It is interesting to observe how markdowns are managed in practice. Here is an example of two blog posts documenting the dynamics of the optimal markdown discovery. The first uses data from several retailers and argues that markdowns should be reduced or eliminated citing the negative impact of markdowns on revenue and recovery of the economy. The second presents the case of Macy’s for larger and more straightforward markdowns as opposed to the convoluted coupon discounts. So, are markdowns good or bad?
Academic research on the topic had a similar evolution of ideas. Early stream of papers recommended that markdowns should be large, 50%, or sometimes even more. Then, researchers realized that deep markdowns pull consumers into the strategic waiting game, where consumers wait and gamble to get a product at a low price. The result of this realization was in justification of everyday low prices, or very small markdowns. The current state of the debate, including the results from one of my papers, is that some markdowns are good. In fact, there is a sweet spot for markdowns – they certainly should not be as large as 50% also not as small as 10% either. There is a benefit of offering a reasonable (~20%) markdown and bringing in the value-oriented shopper, while keeping those ready to buy at the full price buying. In that sense, Macy’s seems to be doing the right thing.
It is a beginning of teaching semester and this blog inevitably gets more active. One article caught my attention recently. It is related to my research, and as one can probably guess from the title, it’s about retail pricing. Particularly, Walmart and its everyday-low-prices (EDLP) policy. It turns out that Walmart’s (at least online) everyday-low-price policy becomes “everyday-adjusted-price” policy.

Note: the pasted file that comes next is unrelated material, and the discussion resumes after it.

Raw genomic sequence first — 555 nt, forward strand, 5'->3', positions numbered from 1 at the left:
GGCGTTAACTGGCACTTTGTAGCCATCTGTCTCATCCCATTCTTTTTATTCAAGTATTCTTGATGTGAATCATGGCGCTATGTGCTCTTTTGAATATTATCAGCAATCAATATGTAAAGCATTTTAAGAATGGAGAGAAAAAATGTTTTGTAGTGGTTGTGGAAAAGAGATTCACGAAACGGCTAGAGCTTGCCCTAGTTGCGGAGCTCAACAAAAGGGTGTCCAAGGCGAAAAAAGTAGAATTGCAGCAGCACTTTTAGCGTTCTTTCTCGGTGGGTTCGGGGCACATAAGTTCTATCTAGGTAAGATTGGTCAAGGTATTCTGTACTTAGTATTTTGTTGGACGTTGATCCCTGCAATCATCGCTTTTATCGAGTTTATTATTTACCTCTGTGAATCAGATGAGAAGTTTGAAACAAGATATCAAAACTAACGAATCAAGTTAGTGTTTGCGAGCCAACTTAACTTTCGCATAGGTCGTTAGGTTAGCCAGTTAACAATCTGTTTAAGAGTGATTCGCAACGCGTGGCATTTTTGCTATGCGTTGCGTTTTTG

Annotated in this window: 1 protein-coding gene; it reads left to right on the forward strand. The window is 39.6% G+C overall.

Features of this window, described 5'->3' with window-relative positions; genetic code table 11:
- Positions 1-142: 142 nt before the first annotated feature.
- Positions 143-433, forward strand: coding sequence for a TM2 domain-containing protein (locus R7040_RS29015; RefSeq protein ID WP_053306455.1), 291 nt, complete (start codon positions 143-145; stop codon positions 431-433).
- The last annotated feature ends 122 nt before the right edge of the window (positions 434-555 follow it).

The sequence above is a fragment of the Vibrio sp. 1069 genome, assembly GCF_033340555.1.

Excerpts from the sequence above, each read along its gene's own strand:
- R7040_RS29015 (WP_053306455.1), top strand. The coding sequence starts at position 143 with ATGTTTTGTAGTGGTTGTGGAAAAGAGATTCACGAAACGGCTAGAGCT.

The article suggests that the reason for the Walmart’s pricing policy change is competition from Amazon.com. Citing the e-commerce data analytics firm 360pi, it reports that on 15% of the products, Walmart changed prices daily (very close to that percentage at Amazon.com). Furthermore, Walmart prices closely track those at Amazon.com generally staying within 5%.
Competition with Amazon.com may be one of the reason, but to me it seems it is not the only nor the main one. Retailers are in the business of converting goods into revenue, and dynamic pricing simply generates more revenue. The revenue lift is of course conditional on the fact that consumers keep buying at regular (high prices) and not just patiently waiting for bargains. This is where understanding how consumers decide whether to wait or buy becomes important.
Two recent research papers speak directly to this point. One, by my colleagues, shows that human behavior provides rationale for markdown or dynamic pricing over EDLP pricing. The other, by me and co-authors, shows that markdowns can be set even larger than the current methods prescribe, leading to substantial revenue gains. From that perspective, Walmart is doing exactly the right thing by adopting the dynamic price policy.